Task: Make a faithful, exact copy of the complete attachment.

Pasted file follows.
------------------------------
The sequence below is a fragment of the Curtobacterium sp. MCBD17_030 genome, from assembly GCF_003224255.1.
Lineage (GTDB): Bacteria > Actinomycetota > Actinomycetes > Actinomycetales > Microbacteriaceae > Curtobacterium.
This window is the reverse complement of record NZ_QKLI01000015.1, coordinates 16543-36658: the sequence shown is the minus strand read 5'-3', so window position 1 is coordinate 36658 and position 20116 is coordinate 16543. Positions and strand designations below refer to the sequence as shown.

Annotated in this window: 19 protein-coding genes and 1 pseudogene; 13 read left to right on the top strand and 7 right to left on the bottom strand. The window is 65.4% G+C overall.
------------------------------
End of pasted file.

The sequence below is a fragment of the Curtobacterium sp. MCBD17_030 genome, from assembly GCF_003224255.1.
Lineage (GTDB): Bacteria > Actinomycetota > Actinomycetes > Actinomycetales > Microbacteriaceae > Curtobacterium.
This window is the reverse complement of record NZ_QKLI01000015.1, coordinates 16543-36658: the sequence shown is the minus strand read 5'-3', so window position 1 is coordinate 36658 and position 20116 is coordinate 16543. Positions and strand designations below refer to the sequence as shown.

Annotated in this window: 19 protein-coding genes and 1 pseudogene; 13 read left to right on the top strand and 7 right to left on the bottom strand. The window is 65.4% G+C overall.